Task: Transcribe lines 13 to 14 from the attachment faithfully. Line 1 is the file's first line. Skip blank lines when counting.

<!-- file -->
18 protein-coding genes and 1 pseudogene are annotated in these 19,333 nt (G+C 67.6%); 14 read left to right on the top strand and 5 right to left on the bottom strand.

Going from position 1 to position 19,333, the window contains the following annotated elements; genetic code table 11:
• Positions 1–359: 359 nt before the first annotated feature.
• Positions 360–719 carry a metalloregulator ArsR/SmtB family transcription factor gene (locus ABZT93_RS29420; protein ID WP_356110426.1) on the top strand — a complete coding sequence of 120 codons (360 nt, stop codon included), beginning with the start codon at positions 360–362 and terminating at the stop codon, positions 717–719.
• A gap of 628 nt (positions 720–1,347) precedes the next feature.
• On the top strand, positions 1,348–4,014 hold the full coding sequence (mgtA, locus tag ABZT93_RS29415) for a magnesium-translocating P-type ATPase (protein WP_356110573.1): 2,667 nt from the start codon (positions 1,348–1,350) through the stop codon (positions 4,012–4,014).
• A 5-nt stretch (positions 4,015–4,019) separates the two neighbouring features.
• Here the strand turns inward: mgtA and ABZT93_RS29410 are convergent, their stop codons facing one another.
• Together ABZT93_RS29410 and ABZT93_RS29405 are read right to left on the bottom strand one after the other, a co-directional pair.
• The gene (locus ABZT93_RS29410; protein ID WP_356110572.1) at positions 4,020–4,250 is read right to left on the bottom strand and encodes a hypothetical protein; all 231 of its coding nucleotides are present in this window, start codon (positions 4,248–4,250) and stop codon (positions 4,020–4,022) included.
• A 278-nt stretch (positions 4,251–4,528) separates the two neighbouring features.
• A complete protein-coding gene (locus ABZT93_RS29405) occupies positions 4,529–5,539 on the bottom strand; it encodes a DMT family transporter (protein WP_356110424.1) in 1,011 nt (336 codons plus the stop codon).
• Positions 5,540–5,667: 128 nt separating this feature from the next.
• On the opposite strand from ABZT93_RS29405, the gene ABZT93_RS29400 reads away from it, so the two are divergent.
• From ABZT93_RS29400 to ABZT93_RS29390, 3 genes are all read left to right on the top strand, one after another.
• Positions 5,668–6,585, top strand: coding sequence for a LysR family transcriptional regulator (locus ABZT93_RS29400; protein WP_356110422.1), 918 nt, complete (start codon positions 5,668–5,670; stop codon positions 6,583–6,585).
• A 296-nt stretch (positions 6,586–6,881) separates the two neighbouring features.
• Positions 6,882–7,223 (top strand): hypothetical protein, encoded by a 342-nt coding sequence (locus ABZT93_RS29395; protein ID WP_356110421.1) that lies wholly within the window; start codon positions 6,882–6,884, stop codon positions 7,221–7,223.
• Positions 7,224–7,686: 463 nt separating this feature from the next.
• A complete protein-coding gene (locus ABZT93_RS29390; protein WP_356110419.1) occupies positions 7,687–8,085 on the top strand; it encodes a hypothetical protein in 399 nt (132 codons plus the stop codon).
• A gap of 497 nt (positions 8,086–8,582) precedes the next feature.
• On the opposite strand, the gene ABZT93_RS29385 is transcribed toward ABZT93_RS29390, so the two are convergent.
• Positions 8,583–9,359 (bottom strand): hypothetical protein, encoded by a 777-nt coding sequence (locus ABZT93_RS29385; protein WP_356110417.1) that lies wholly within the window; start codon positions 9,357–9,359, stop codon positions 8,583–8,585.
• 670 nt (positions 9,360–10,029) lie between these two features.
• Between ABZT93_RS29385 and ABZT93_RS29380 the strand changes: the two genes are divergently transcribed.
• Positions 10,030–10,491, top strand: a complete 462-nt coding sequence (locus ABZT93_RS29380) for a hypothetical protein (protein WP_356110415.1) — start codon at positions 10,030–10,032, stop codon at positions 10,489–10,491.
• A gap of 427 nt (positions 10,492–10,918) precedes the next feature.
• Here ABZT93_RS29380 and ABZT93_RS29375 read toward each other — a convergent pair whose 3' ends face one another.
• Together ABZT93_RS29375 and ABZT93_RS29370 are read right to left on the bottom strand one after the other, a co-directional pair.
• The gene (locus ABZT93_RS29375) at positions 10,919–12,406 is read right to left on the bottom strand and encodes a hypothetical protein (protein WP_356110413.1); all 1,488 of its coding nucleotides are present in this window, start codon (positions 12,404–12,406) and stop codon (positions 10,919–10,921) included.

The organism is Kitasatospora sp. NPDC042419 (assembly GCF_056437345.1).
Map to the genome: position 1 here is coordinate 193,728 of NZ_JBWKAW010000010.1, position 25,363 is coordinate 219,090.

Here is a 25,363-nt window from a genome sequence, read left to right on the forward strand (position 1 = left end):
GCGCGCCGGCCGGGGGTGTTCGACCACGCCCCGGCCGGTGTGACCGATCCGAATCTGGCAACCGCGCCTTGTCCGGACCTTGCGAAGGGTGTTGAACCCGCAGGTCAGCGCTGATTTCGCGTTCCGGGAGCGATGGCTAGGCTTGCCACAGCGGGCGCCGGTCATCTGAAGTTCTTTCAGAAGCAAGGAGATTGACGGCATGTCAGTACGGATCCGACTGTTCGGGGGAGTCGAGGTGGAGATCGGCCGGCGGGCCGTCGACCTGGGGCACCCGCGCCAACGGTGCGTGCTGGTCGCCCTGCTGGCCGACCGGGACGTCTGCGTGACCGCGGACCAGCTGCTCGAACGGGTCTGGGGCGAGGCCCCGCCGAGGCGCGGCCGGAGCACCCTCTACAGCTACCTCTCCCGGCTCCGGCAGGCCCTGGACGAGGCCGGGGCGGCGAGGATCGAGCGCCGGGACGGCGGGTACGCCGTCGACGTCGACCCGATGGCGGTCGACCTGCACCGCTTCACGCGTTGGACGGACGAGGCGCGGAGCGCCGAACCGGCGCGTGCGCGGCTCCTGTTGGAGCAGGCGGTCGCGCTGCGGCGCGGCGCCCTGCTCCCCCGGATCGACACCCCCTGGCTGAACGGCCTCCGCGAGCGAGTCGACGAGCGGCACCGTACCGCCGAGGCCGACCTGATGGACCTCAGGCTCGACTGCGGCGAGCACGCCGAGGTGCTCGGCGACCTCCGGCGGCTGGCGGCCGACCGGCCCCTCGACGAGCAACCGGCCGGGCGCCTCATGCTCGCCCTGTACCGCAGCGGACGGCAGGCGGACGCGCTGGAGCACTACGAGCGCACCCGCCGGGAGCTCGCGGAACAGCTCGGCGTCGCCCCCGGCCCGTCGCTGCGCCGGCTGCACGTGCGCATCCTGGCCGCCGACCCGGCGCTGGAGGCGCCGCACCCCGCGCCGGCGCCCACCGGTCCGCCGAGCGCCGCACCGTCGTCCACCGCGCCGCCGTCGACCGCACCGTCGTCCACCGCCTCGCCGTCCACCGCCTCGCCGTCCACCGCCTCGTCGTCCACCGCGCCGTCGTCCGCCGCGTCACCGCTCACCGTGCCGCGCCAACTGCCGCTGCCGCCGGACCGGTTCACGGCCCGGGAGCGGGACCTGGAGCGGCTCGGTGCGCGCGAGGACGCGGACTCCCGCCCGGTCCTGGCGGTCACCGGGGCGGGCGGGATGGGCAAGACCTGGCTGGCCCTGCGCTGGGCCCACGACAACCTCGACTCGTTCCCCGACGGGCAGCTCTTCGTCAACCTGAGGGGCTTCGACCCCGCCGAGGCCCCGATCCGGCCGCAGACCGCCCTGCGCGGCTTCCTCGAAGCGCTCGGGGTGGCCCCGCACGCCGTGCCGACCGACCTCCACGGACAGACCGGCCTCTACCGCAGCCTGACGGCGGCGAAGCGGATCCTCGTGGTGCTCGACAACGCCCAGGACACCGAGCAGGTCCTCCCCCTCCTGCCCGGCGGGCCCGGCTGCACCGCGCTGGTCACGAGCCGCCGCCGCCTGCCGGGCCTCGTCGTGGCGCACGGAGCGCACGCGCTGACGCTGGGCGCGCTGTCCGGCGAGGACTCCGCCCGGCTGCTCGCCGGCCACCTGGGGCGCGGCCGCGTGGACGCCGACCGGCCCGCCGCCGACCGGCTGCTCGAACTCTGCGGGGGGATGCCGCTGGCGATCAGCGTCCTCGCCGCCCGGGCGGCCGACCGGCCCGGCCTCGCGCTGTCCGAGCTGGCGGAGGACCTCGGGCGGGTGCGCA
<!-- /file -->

• Positions 5,540–5,667: 128 nt separating this feature from the next.
• On the opposite strand from ABZT93_RS29405, the gene ABZT93_RS29400 reads away from it, so the two are divergent.